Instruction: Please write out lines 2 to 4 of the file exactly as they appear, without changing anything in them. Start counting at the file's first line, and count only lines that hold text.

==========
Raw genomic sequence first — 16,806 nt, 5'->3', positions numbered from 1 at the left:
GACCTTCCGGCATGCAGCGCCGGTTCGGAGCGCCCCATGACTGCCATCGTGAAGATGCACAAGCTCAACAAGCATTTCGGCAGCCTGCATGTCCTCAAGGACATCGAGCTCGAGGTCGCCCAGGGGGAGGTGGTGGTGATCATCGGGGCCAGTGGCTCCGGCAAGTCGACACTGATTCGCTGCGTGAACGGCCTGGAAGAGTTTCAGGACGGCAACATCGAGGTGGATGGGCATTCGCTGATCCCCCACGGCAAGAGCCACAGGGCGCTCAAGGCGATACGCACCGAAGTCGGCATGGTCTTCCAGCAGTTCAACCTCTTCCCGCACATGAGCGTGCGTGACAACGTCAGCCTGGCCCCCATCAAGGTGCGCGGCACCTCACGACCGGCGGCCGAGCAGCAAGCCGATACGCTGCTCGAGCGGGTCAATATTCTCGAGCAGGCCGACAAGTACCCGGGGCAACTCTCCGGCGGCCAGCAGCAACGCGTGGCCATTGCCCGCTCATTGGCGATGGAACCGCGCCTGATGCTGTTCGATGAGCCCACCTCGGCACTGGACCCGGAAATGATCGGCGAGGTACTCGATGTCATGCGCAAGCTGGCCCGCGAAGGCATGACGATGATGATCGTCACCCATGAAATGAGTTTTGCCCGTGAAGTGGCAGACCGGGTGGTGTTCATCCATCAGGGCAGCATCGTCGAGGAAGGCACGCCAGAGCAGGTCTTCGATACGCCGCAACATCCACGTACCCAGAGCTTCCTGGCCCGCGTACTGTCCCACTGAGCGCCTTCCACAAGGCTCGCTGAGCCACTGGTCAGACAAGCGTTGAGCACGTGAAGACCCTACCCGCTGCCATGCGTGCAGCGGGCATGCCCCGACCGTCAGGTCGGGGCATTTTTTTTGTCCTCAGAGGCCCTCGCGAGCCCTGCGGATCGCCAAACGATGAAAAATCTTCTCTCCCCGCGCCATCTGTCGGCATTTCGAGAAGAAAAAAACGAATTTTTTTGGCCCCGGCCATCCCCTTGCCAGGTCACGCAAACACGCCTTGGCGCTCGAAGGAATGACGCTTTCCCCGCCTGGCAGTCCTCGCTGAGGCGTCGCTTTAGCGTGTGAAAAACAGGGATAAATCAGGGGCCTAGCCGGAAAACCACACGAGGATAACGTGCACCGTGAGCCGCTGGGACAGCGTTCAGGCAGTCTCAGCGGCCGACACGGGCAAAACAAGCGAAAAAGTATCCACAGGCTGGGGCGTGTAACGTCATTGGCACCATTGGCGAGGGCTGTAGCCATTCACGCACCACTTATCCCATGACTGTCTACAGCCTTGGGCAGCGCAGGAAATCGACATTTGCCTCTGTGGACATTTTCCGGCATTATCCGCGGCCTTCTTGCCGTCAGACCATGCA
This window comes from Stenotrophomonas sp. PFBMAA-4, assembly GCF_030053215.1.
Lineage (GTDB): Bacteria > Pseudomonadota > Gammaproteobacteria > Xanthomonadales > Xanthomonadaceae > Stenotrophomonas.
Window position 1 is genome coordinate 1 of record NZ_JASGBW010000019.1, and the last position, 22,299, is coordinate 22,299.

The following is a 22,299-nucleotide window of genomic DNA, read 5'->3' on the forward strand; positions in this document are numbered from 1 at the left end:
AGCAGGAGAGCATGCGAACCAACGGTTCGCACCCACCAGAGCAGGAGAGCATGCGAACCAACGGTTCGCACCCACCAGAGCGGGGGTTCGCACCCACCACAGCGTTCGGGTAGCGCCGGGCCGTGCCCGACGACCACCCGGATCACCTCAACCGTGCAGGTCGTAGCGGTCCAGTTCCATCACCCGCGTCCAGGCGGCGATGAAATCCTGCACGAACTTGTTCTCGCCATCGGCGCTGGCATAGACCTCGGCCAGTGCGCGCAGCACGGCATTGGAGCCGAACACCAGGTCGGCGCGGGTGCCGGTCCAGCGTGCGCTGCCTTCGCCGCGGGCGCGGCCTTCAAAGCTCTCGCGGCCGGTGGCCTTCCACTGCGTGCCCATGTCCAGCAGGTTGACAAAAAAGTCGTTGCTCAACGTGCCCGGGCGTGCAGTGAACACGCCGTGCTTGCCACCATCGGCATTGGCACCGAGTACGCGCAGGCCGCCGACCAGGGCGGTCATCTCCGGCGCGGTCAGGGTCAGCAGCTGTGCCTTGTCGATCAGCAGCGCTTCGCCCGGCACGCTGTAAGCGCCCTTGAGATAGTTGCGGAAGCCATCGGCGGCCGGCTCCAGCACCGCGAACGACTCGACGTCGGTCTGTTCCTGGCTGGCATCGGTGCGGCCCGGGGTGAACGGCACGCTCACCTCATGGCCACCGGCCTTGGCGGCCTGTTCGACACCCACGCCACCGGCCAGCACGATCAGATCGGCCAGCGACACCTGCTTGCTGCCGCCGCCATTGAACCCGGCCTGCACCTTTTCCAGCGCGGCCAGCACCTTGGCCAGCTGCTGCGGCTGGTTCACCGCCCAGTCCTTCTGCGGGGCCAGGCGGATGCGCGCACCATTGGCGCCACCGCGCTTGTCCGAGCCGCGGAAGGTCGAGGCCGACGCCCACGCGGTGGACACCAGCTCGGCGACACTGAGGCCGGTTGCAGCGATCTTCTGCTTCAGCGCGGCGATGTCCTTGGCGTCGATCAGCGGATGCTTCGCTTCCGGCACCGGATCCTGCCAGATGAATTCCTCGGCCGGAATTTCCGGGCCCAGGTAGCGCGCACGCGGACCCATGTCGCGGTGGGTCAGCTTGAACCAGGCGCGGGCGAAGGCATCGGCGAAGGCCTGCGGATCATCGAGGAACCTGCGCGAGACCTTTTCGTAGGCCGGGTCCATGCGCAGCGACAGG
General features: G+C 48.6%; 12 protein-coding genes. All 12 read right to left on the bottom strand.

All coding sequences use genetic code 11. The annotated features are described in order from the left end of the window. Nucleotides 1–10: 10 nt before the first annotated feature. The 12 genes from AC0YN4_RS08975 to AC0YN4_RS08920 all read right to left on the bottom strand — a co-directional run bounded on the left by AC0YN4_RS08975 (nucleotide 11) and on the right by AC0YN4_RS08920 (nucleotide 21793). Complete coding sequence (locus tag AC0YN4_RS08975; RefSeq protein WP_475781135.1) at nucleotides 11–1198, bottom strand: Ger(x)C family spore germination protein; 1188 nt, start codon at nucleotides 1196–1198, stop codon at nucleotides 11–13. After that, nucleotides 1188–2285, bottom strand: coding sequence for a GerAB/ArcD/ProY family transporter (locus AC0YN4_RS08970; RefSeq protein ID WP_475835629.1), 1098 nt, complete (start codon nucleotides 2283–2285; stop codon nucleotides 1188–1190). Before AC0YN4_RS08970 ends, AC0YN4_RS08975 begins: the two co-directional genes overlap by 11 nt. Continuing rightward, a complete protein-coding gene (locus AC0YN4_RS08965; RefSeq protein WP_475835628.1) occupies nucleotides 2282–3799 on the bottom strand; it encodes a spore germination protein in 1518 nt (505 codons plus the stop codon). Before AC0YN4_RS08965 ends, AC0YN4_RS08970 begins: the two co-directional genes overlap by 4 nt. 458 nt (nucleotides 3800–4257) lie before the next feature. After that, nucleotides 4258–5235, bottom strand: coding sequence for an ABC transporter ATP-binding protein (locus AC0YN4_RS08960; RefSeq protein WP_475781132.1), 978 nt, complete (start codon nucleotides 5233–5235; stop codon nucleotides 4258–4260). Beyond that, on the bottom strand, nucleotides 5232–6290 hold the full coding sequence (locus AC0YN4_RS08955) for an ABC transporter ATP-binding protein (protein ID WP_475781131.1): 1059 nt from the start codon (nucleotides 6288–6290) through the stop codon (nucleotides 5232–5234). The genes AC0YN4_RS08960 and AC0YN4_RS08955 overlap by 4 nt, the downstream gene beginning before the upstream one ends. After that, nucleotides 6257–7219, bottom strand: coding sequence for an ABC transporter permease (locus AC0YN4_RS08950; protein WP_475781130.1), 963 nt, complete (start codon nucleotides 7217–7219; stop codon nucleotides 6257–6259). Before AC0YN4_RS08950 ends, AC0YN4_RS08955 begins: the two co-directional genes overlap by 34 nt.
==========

GACCTTCCGGCATGCAGCGCCGGTTCGGAGCGCCCCATGACTGCCATCGTGAAGATGCACAAGCTCAACAAGCATTTCGGCAGCCTGCATGTCCTCAAGGACATCGAGCTCGAGGTCGCCCAGGGGGAGGTGGTGGTGATCATCGGGGCCAGTGGCTCCGGCAAGTCGACACTGATTCGCTGCGTGAACGGCCTGGAAGAGTTTCAGGACGGCAACATCGAGGTGGATGGGCATTCGCTGATCCCCCACGGCAAGAGCCACAGGGCGCTCAAGGCGATACGCACCGAAGTCGGCATGGTCTTCCAGCAGTTCAACCTCTTCCCGCACATGAGCGTGCGTGACAACGTCAGCCTGGCCCCCATCAAGGTGCGCGGCACCTCACGACCGGCGGCCGAGCAGCAAGCCGATACGCTGCTCGAGCGGGTCAATATTCTCGAGCAGGCCGACAAGTACCCGGGGCAACTCTCCGGCGGCCAGCAGCAACGCGTGGCCATTGCCCGCTCATTGGCGATGGAACCGCGCCTGATGCTGTTCGATGAGCCCACCTCGGCACTGGACCCGGAAATGATCGGCGAGGTACTCGATGTCATGCGCAAGCTGGCCCGCGAAGGCATGACGATGATGATCGTCACCCATGAAATGAGTTTTGCCCGTGAAGTGGCAGACCGGGTGGTGTTCATCCATCAGGGCAGCATCGTCGAGGAAGGCACGCCAGAGCAGGTCTTCGATACGCCGCAACATCCACGTACCCAGAGCTTCCTGGCCCGCGTACTGTCCCACTGAGCGCCTTCCACAAGGCTCGCTGAGCCACTGGTCAGACAAGCGTTGAGCACGTGAAGACCCTACCCGCTGCCATGCGTGCAGCGGGCATGCCCCGACCGTCAGGTCGGGGCATTTTTTTTGTCCTCAGAGGCCCTCGCGAGCCCTGCGGATCGCCAAACGATGAAAAATCTTCTCTCCCCGCGCCATCTGTCGGCATTTCGAGAAGAAAAAAACGAATTTTTTTGGCCCCGGCCATCCCCTTGCCAGGTCACGCAAACACGCCTTGGCGCTCGAAGGAATGACGCTTTCCCCGCCTGGCAGTCCTCGCTGAGGCGTCGCTTTAGCGTGTGAAAAACAGGGATAAATCAGGGGCCTAGCCGGAAAACCACACGAGGATAACGTGCACCGTGAGCCGCTGGGACAGCGTTCAGGCAGTCTCAGCGGCCGACACGGGCAAAACAAGCGAAAAAGTATCCACAGGCTGGGGCGTGTAACGTCATTGGCACCATTGGCGAGGGCTGTAGCCATTCACGCACCACTTATCCCATGACTGTCTACAGCCTTGGGCAGCGCAGGAAATCGACATTTGCCTCTGTGGACATTTTCCGGCATTATCCGCGGCCTTCTTGCCGTCAGACCATGCA
This window comes from Stenotrophomonas sp. PFBMAA-4, assembly GCF_030053215.1.
Lineage (GTDB): Bacteria > Pseudomonadota > Gammaproteobacteria > Xanthomonadales > Xanthomonadaceae > Stenotrophomonas.